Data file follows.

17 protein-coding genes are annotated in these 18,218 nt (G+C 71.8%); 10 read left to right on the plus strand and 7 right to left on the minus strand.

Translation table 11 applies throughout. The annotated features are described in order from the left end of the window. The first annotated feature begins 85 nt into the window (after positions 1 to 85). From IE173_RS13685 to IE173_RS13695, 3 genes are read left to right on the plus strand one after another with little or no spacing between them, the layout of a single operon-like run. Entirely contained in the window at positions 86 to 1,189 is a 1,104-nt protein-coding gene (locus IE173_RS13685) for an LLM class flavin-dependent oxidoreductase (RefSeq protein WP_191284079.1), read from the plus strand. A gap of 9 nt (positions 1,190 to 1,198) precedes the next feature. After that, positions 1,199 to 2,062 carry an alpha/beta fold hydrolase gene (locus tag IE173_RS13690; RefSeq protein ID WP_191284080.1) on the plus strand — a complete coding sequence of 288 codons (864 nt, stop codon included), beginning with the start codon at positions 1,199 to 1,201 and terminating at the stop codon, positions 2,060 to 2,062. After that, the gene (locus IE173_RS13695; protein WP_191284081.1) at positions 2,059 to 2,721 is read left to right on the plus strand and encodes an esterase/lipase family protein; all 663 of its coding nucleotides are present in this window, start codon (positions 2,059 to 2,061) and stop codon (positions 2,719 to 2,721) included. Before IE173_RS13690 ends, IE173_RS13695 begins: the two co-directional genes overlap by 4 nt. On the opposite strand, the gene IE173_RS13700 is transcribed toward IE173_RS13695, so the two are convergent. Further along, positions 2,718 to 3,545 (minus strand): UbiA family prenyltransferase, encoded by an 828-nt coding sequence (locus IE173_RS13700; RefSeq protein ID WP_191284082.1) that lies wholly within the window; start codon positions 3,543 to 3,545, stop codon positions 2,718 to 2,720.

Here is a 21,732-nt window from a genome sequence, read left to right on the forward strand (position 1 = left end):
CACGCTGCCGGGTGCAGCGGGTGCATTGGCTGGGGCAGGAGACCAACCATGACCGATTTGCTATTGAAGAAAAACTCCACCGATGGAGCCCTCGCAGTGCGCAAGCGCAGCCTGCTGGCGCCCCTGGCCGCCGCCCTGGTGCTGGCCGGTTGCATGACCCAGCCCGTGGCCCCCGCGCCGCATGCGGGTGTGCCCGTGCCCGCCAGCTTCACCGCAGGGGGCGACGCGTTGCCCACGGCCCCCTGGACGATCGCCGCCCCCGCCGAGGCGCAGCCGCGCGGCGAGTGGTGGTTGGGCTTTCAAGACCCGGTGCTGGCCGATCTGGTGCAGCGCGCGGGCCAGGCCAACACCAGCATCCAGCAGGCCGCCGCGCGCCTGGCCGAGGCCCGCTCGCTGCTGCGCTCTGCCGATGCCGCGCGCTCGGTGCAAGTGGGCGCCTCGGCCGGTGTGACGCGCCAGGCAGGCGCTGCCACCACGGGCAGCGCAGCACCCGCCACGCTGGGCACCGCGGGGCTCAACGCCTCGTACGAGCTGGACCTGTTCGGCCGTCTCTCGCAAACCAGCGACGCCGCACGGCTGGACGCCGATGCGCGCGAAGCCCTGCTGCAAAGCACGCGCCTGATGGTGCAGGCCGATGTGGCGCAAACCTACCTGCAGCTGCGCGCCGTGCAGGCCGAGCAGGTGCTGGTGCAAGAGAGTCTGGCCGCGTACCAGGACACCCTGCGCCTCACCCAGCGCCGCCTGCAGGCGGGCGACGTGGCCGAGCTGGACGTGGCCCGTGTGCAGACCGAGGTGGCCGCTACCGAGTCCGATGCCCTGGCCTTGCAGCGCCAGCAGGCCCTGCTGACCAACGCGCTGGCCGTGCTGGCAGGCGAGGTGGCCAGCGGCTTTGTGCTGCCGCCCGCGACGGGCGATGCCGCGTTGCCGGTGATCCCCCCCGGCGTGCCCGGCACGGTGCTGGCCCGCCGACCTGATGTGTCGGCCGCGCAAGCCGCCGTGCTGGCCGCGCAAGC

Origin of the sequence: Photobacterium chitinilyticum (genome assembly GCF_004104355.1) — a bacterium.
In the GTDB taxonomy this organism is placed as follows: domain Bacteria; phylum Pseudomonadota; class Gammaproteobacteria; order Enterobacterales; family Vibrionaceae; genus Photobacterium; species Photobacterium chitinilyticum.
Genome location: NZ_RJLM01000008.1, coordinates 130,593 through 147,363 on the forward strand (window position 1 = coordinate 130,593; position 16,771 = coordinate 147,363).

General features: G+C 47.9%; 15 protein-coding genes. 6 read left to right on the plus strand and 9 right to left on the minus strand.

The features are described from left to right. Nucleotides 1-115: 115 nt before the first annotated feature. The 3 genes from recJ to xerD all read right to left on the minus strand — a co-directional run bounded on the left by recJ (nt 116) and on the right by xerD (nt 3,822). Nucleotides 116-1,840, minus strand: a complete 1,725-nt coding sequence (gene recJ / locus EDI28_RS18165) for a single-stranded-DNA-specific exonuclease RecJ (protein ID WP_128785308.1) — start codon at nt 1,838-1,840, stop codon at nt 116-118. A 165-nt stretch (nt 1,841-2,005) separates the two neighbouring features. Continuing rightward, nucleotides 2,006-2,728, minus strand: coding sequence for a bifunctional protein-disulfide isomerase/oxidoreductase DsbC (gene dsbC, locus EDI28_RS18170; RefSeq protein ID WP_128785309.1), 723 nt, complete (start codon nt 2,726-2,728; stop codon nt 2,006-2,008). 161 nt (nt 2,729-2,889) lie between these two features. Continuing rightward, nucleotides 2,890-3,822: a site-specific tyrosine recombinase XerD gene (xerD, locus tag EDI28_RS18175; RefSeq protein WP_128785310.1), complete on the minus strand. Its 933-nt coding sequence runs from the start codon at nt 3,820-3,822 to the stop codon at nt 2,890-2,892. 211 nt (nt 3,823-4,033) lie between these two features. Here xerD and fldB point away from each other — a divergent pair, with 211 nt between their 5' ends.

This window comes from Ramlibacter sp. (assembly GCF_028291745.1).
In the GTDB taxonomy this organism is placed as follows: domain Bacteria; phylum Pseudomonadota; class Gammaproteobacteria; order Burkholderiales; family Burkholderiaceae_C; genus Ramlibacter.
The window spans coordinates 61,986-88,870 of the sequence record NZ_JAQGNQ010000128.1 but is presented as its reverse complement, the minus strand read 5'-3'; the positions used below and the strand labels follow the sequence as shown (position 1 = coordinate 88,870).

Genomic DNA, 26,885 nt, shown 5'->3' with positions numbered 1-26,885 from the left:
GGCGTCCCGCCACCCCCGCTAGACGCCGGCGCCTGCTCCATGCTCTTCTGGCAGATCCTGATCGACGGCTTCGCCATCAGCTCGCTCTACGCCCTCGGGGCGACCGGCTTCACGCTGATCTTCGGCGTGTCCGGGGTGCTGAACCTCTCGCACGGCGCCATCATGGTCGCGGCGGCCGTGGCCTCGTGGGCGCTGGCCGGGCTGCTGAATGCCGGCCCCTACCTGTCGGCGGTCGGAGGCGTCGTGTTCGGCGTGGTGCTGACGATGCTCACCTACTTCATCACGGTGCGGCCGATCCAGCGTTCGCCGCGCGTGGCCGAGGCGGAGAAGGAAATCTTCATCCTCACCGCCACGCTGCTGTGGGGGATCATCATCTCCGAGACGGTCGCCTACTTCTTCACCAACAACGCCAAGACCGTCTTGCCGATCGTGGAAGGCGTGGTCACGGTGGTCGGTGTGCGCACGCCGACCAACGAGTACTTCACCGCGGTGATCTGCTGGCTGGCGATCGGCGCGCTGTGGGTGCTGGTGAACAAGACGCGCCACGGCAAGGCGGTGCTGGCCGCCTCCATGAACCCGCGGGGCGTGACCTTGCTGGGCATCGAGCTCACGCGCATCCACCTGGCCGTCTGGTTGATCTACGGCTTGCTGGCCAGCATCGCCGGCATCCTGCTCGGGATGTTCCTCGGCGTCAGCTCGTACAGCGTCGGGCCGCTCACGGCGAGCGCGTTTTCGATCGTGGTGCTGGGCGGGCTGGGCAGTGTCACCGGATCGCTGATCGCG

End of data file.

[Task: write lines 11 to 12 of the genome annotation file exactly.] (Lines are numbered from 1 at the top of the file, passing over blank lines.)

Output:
In the GTDB taxonomy this organism is placed as follows: domain Bacteria; phylum Pseudomonadota; class Gammaproteobacteria; order Burkholderiales; family Burkholderiaceae_C; genus Ramlibacter.
The window spans coordinates 61,986-88,870 of the sequence record NZ_JAQGNQ010000128.1 but is presented as its reverse complement, the minus strand read 5'-3'; the positions used below and the strand labels follow the sequence as shown (position 1 = coordinate 88,870).